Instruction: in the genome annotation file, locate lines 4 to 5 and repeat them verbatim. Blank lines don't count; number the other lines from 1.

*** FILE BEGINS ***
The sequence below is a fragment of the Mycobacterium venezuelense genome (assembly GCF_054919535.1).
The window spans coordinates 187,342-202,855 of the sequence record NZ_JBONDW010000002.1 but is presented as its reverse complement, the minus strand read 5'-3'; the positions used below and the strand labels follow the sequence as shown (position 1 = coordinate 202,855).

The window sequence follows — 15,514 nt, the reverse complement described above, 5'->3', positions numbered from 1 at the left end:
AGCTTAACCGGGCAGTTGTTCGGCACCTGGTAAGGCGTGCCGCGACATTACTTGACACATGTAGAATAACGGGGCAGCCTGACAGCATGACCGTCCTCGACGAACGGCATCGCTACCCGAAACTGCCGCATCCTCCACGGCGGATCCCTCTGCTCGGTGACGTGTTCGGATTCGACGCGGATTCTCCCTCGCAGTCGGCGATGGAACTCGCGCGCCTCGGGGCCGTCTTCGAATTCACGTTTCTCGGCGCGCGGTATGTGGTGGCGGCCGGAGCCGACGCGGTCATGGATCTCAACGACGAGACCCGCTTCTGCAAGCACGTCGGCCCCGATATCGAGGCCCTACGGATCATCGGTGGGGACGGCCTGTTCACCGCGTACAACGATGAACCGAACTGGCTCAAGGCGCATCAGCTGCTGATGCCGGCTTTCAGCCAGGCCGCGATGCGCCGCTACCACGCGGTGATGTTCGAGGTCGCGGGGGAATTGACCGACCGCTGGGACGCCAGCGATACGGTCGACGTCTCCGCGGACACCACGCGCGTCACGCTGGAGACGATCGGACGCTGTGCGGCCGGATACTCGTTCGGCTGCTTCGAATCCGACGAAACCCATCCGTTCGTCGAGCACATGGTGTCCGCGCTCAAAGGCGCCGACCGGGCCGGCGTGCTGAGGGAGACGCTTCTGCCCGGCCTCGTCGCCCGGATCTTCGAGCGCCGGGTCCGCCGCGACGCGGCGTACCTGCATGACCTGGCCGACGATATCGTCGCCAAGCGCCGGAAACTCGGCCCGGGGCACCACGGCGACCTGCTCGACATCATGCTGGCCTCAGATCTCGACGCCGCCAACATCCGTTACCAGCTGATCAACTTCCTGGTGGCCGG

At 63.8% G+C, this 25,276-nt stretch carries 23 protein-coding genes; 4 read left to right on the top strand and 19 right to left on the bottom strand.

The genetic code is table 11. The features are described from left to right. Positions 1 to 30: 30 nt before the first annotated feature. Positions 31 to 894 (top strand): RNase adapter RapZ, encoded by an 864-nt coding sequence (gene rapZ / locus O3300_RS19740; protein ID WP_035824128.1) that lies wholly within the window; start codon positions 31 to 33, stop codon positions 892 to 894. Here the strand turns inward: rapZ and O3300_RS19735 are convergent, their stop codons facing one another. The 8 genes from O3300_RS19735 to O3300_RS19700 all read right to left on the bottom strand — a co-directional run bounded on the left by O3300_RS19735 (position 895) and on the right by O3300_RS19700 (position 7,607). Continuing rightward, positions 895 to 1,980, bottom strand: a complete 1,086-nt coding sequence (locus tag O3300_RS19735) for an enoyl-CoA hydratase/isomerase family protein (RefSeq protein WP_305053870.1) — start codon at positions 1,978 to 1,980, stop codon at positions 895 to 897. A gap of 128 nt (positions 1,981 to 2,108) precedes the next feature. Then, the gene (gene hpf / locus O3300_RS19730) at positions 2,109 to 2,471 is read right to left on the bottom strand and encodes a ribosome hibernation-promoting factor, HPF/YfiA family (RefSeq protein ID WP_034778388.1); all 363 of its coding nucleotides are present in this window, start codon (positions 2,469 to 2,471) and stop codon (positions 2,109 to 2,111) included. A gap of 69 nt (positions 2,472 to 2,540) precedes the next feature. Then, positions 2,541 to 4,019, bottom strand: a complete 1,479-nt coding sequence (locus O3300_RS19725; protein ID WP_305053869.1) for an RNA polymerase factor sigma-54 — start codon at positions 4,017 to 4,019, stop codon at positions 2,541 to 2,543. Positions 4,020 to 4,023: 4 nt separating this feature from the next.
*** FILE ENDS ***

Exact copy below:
AGCTTAACCGGGCAGTTGTTCGGCACCTGGTAAGGCGTGCCGCGACATTACTTGACACATGTAGAATAACGGGGCAGCCTGACAGCATGACCGTCCTCGACGAACGGCATCGCTACCCGAAACTGCCGCATCCTCCACGGCGGATCCCTCTGCTCGGTGACGTGTTCGGATTCGACGCGGATTCTCCCTCGCAGTCGGCGATGGAACTCGCGCGCCTCGGGGCCGTCTTCGAATTCACGTTTCTCGGCGCGCGGTATGTGGTGGCGGCCGGAGCCGACGCGGTCATGGATCTCAACGACGAGACCCGCTTCTGCAAGCACGTCGGCCCCGATATCGAGGCCCTACGGATCATCGGTGGGGACGGCCTGTTCACCGCGTACAACGATGAACCGAACTGGCTCAAGGCGCATCAGCTGCTGATGCCGGCTTTCAGCCAGGCCGCGATGCGCCGCTACCACGCGGTGATGTTCGAGGTCGCGGGGGAATTGACCGACCGCTGGGACGCCAGCGATACGGTCGACGTCTCCGCGGACACCACGCGCGTCACGCTGGAGACGATCGGACGCTGTGCGGCCGGATACTCGTTCGGCTGCTTCGAATCCGACGAAACCCATCCGTTCGTCGAGCACATGGTGTCCGCGCTCAAAGGCGCCGACCGGGCCGGCGTGCTGAGGGAGACGCTTCTGCCCGGCCTCGTCGCCCGGATCTTCGAGCGCCGGGTCCGCCGCGACGCGGCGTACCTGCATGACCTGGCCGACGATATCGTCGCCAAGCGCCGGAAACTCGGCCCGGGGCACCACGGCGACCTGCTCGACATCATGCTGGCCTCAGATCTCGACGCCGCCAACATCCGTTACCAGCTGATCAACTTCCTGGTGGCCGG

At 63.8% G+C, this 25,276-nt stretch carries 23 protein-coding genes; 4 read left to right on the top strand and 19 right to left on the bottom strand.